Requirements for a country of origin to be indicated on meat labels for products imported into the US is currently under repeal, as the WTO approves tariffs on US goods. Only time will tell if the US complies before Canada and the US are permitted to apply the tariff.
Just this week, the World Trade Organization (WTO) panel deemed that the U.S. Country-of-Origin Labelling (COOL) for Foods was discriminatory and protectionist. For those who have been following the conflict, the initial law to implement country of origin labelling in the United States actually took affect 6 years ago on March 16, 2009 and this is now the fourth and final time that WTO rules that this law is discriminatory. The U.S. has appealed all previous rulings.
Both the authorization and implementation of COOL by the U.S. Department of Agriculture (USDA) has been controversial, especially for the labeling rules for meat and meat products. As it stands today, in order to comply, products going into the U.S. require that meat labels show where each production step occurs (i.e. Born in Canada, Raised and Slaughtered in the United States). The rule also prohibits commingling of muscle cut meat from different origins.
Both Canada and Mexico challenged the U.S. law less than one year after the COOL rules took affect in the WTO and each time the WTO has clearly agreed that COOL treats Canadian cattle and hogs and imported Mexican cattle less favourably than domestic livestock.
After Monday’s announcement that the WTO ruled, for the fourth and final time in favour of Canada and Mexico, Agriculture Minister Gerry Ritz and Trade Minister Ed Fast released the following statement, “The United States has used and exhausted all possible means to avoid their international obligations, damaging our highly integrated North American supply chain, hurting producers and processors on both sides of the border.” Now both countries are allowed to move quickly and impose punishment such as higher tariffs on U.S. food products such as wine, chocolate, cereal, fruit and juice. Furniture and mattresses entering Canada from the U.S. will also be subjected to higher tariffs.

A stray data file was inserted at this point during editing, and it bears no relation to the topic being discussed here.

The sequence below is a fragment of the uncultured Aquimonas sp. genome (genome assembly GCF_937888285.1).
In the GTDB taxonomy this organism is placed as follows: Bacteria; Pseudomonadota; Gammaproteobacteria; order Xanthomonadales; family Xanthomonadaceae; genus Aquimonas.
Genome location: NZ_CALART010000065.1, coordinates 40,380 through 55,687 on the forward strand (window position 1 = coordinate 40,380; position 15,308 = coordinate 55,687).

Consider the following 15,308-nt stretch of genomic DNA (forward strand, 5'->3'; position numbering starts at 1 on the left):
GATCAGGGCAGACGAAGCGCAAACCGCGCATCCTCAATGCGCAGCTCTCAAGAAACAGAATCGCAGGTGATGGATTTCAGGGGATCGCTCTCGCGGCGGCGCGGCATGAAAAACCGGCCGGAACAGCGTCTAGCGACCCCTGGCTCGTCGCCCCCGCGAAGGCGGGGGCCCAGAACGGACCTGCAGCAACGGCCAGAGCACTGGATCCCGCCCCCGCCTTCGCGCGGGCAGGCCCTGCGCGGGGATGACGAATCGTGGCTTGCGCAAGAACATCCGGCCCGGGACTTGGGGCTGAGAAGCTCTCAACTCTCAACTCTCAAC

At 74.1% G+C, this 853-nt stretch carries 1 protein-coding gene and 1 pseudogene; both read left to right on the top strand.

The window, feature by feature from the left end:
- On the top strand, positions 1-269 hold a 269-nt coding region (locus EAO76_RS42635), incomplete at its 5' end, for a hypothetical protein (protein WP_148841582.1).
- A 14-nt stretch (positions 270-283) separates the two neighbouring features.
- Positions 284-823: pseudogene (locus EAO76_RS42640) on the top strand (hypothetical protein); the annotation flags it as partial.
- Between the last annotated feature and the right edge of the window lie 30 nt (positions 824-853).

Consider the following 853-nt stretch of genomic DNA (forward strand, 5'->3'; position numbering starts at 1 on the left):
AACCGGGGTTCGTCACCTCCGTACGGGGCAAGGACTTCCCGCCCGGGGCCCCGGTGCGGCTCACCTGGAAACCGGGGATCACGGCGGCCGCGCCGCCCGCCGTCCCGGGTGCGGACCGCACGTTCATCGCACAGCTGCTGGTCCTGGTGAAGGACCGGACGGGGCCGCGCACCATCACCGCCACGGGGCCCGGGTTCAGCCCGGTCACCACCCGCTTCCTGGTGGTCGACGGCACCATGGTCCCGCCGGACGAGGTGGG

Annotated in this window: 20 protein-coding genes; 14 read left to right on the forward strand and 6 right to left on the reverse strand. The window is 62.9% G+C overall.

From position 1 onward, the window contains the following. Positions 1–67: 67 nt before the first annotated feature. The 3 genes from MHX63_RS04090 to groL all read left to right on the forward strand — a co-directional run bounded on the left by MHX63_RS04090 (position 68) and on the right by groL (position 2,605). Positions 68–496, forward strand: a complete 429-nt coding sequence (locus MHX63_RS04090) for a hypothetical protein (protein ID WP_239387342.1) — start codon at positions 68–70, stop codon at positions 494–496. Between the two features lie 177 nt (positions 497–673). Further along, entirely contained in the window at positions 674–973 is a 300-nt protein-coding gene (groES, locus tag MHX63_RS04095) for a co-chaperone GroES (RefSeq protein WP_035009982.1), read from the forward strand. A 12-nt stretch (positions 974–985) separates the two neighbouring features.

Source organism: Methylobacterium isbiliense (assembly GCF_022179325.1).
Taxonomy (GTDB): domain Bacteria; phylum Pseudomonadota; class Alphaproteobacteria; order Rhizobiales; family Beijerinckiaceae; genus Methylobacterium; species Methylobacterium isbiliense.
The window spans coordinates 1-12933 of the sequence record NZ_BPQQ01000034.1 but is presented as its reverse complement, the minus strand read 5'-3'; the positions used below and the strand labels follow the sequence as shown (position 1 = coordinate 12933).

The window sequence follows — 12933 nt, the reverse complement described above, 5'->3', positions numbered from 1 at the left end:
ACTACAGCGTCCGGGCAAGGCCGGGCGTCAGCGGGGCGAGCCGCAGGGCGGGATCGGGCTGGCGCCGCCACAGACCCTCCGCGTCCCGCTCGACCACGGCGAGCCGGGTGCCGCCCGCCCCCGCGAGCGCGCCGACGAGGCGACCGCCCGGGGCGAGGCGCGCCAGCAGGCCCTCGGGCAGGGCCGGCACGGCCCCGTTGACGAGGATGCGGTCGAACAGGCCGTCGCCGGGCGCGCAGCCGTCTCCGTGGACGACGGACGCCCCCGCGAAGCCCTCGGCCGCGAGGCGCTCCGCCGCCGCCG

Supporters of the labels including northern U.S. ranchers who compete with the Canadian cattle industry and some consumer advocates, have called the U.S. government to negotiate with Canada and Mexico to find labels acceptable to all countries, but many in the U.S. meat industry – including meat processors who buy animals from abroad – have called for a repeal of the law for which they have fought for years, requiring the country of origin to be highlighted on meat labels of imported products.
The U.S. has no other appeal options left. A House of Representatives agriculture committee voted 38-6 to repeal a “country-of-origin” labelling law for meat on Wednesday, May 20 — just two days after the WTO ruled against parts of it. Canadian meat producers have estimated that it cost their industry $1 billion dollars annually, and Mexico has reported a similar impact. One retail distributer related the extra cost to new signs, new labels, and new labelling machines. Another meat packer said that they had idled a meat packing plant in Texas because too few cattle were available for importing as imported cattle became less attractive to companies seeking to avoid the need for multiple labels. The law that has been in force for several years has resulted in greater record-keeping burden on producers, feeders and processors through the born, raised and harvested label. Canadian beef and pork industries said the rules were driving some Canadian farmers out of business.
As it currently stands, Canada will be afforded the power to impose tariffs on US products imported to Canada starting in the fall of 2015. Until such time meat labels for products destined for the US market will be in limbo regarding whether a country of origin statement will be needed in order for the product to be permitted across the border. While no bill has been put forward yet by Senate Agriculture Committee Chairman Pat Roberts of Kansas, he has indicated his willingness to respond to the WTO ruling swiftly. dicentra will be sure to provide any updates regarding any changes to labeling as soon as they become available
dicentra is recognized as an industry expert in food safety and compliance. From implementing Preventative Control Plans for new facilities involved in the processing of foods to reviewing labels for major retailers for meat and poultry products, we have the expertise and experience in house to help you with any matters relating to food safety and compliance. Our experts can perform the work from our office or can come on site to perform an audit, evaluate your operations or train your staff.